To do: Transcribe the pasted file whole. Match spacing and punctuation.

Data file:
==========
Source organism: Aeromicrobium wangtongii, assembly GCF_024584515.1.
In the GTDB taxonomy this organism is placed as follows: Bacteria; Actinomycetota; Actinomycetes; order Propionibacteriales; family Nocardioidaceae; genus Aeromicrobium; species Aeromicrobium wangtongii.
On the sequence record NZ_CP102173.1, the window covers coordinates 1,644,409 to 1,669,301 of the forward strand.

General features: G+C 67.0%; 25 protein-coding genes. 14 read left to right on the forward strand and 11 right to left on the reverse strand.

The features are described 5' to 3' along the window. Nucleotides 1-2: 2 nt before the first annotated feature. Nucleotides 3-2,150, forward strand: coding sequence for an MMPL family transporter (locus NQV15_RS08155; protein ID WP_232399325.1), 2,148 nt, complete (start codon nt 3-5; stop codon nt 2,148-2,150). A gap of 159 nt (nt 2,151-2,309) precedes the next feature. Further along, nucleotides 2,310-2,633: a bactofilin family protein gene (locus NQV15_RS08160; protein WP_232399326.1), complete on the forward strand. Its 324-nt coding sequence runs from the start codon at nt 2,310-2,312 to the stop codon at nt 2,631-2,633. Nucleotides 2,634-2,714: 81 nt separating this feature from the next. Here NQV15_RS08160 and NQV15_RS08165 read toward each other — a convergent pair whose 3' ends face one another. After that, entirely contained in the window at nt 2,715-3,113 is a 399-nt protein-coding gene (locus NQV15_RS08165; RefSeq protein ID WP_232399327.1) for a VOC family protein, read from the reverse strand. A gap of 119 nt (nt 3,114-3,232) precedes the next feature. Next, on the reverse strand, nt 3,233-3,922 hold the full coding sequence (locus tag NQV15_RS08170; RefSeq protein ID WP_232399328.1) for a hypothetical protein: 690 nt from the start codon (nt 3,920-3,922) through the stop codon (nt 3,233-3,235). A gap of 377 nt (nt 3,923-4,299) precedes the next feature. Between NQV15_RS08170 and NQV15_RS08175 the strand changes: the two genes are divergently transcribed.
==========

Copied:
Source organism: Aeromicrobium wangtongii, assembly GCF_024584515.1.
In the GTDB taxonomy this organism is placed as follows: Bacteria; Actinomycetota; Actinomycetes; order Propionibacteriales; family Nocardioidaceae; genus Aeromicrobium; species Aeromicrobium wangtongii.
On the sequence record NZ_CP102173.1, the window covers coordinates 1,644,409 to 1,669,301 of the forward strand.

General features: G+C 67.0%; 25 protein-coding genes. 14 read left to right on the forward strand and 11 right to left on the reverse strand.

The features are described 5' to 3' along the window. Nucleotides 1-2: 2 nt before the first annotated feature. Nucleotides 3-2,150, forward strand: coding sequence for an MMPL family transporter (locus NQV15_RS08155; protein ID WP_232399325.1), 2,148 nt, complete (start codon nt 3-5; stop codon nt 2,148-2,150). A gap of 159 nt (nt 2,151-2,309) precedes the next feature. Further along, nucleotides 2,310-2,633: a bactofilin family protein gene (locus NQV15_RS08160; protein WP_232399326.1), complete on the forward strand. Its 324-nt coding sequence runs from the start codon at nt 2,310-2,312 to the stop codon at nt 2,631-2,633. Nucleotides 2,634-2,714: 81 nt separating this feature from the next. Here NQV15_RS08160 and NQV15_RS08165 read toward each other — a convergent pair whose 3' ends face one another. After that, entirely contained in the window at nt 2,715-3,113 is a 399-nt protein-coding gene (locus NQV15_RS08165; RefSeq protein ID WP_232399327.1) for a VOC family protein, read from the reverse strand. A gap of 119 nt (nt 3,114-3,232) precedes the next feature. Next, on the reverse strand, nt 3,233-3,922 hold the full coding sequence (locus tag NQV15_RS08170; RefSeq protein ID WP_232399328.1) for a hypothetical protein: 690 nt from the start codon (nt 3,920-3,922) through the stop codon (nt 3,233-3,235). A gap of 377 nt (nt 3,923-4,299) precedes the next feature. Between NQV15_RS08170 and NQV15_RS08175 the strand changes: the two genes are divergently transcribed.